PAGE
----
Sullivan County Public Health Services is advising residents that a groundhog tested positive for rabies after attacking an individual in the Town of Cochecton. The person is being treated for rabies exposure.

For residents worried about their pets getting rabies, the best way to keep them safe is to have them vaccinated and keep their shots up to date. If your animal is injured by a rabid animal, contact your veterinarian to get medical attention.

Public Health Director, Nancy McGraw said:

Rabies continues to be a health concern in Sullivan County. Summer and warmer weather mean more time spent outdoors as well as an increase in the wild animal population. With a few basic safeguards, you can help protect your family and pets from being exposed to the rabies virus. Rabies is a deadly disease that attacks the brain and spinal cord and can be transmitted from infected mammals to humans and other mammals. Rabies is most commonly found in raccoons, bats, skunks, and foxes. Pets can get rabies if they are not vaccinated to protect them from the disease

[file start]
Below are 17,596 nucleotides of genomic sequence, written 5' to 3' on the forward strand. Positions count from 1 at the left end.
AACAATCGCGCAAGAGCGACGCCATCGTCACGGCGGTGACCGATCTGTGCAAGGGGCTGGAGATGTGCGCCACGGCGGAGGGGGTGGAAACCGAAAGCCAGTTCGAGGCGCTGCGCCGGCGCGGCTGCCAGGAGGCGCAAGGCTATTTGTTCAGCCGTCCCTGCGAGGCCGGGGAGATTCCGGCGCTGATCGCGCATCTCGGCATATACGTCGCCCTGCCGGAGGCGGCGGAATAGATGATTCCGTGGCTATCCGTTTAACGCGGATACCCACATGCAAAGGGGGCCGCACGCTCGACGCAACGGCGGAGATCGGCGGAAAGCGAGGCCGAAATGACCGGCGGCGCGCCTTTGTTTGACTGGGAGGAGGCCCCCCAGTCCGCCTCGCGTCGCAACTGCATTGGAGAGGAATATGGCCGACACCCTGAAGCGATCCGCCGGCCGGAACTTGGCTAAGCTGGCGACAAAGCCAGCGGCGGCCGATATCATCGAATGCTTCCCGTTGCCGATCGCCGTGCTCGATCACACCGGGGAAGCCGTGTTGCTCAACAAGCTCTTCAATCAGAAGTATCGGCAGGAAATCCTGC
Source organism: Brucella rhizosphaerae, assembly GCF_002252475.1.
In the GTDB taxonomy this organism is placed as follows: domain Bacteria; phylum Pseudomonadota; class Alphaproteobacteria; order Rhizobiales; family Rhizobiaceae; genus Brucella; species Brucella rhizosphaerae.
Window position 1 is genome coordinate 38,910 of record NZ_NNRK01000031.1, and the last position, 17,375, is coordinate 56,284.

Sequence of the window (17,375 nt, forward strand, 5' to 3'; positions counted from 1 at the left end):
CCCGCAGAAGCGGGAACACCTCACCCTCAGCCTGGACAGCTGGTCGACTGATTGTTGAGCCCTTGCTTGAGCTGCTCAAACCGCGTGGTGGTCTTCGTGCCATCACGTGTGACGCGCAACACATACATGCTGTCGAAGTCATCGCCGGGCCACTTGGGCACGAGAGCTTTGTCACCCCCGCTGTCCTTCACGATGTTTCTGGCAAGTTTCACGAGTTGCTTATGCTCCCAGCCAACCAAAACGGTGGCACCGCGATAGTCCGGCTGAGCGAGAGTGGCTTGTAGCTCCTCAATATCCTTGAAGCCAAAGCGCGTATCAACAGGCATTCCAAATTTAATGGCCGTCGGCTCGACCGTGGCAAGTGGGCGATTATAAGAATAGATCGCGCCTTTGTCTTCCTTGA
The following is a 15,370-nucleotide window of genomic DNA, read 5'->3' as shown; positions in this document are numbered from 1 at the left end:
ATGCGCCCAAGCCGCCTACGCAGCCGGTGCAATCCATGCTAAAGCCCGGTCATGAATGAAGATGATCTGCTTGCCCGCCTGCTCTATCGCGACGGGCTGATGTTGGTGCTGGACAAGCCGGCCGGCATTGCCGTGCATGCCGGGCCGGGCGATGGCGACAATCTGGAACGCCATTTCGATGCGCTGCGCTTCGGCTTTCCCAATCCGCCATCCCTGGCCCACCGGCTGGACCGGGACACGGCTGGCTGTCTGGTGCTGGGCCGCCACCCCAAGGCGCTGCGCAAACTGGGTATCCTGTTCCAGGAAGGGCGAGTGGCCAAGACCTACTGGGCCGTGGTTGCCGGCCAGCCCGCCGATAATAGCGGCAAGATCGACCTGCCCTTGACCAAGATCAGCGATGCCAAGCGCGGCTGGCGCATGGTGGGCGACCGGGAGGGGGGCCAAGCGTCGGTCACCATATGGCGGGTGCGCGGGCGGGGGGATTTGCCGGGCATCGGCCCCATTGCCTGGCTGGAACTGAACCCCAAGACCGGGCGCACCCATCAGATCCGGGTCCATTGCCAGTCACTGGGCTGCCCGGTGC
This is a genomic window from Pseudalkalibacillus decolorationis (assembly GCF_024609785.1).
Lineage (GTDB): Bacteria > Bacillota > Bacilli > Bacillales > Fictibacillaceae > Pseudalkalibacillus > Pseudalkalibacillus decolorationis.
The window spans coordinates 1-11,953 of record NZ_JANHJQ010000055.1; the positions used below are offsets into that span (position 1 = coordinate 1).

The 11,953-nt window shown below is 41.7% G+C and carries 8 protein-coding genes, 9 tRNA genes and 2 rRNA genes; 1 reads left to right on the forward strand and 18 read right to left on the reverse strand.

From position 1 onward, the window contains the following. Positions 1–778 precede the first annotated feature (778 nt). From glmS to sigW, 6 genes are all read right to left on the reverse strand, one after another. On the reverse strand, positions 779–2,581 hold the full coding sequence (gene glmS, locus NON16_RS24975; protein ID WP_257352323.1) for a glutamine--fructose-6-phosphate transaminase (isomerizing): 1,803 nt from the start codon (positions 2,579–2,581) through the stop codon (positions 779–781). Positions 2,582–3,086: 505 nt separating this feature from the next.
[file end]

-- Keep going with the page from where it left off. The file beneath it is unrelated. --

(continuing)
People can protect themselves from rabies by following simple guidelines like, not feeding, touching, or adopting wild animals, stray dogs or cats, making sure your pets are up to date on vaccinations, keeping and feeding pets indoors at night, and keeping lids tightly on garbage cans.

There is a free Rabies Clinic at the Town of Liberty's Hanofee Park on Thursday, August 27 from 4 p.m. to 7 p.m.

For questions or more information, you can call the Sullivan County Public Health Services at (845) 292-5910.


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